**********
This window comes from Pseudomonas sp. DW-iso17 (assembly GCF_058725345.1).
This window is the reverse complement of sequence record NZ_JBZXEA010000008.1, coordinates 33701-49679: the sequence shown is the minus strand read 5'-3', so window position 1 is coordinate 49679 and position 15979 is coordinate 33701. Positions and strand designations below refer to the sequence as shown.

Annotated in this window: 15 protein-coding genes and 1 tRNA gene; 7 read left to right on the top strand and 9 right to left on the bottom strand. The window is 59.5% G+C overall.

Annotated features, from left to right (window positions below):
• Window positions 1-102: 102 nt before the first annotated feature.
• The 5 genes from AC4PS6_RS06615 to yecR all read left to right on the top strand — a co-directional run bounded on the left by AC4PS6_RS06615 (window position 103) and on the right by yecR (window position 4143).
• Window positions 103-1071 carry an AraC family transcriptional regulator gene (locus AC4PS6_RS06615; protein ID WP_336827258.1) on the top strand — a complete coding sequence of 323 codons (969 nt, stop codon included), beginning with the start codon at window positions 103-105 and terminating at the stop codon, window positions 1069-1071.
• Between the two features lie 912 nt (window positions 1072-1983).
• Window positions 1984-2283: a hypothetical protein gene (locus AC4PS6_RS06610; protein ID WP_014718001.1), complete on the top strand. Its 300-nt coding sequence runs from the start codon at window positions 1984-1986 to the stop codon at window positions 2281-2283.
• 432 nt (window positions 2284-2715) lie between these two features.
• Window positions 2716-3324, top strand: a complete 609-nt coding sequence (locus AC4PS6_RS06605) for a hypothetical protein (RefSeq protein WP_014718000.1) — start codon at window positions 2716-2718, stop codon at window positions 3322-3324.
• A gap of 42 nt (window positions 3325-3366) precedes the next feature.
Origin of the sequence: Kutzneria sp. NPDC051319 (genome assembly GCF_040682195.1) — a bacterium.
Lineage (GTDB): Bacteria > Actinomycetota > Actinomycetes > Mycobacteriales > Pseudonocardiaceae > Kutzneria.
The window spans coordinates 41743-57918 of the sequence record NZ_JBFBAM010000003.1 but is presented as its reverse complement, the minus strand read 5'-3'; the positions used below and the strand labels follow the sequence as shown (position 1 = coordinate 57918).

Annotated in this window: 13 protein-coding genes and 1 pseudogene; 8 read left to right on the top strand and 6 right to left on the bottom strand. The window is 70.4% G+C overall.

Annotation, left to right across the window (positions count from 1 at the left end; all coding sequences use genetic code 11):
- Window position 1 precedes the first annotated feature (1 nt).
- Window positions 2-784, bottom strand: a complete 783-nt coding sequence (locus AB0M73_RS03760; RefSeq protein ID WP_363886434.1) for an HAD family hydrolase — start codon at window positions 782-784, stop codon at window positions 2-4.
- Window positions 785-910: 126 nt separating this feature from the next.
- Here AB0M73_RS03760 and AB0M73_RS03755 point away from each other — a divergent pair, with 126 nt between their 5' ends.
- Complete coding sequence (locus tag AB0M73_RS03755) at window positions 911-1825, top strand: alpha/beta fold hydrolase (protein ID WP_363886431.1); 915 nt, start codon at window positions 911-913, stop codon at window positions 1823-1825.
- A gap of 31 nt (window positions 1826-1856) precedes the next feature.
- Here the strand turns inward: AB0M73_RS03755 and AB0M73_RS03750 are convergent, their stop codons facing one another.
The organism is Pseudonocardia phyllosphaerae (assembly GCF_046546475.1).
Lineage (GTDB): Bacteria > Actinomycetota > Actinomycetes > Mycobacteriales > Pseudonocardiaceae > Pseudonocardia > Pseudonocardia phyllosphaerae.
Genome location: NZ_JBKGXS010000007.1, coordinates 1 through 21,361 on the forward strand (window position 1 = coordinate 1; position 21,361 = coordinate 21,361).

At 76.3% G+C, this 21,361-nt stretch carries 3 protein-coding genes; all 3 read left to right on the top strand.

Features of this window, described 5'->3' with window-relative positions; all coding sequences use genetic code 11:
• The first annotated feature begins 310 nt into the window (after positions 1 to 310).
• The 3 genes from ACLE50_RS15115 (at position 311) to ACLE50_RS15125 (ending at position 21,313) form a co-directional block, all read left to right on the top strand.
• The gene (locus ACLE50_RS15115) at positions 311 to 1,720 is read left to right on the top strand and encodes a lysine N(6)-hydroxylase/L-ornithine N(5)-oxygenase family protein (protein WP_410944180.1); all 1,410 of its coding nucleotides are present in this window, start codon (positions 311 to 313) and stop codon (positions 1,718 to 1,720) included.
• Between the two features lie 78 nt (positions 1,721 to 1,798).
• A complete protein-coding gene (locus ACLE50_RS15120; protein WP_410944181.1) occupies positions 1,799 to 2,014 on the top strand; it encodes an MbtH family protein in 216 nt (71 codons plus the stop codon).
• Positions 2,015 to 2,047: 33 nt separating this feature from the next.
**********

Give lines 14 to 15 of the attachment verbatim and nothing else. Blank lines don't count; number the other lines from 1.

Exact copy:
Lineage (GTDB): Bacteria > Actinomycetota > Actinomycetes > Mycobacteriales > Pseudonocardiaceae > Kutzneria.
The window spans coordinates 41743-57918 of the sequence record NZ_JBFBAM010000003.1 but is presented as its reverse complement, the minus strand read 5'-3'; the positions used below and the strand labels follow the sequence as shown (position 1 = coordinate 57918).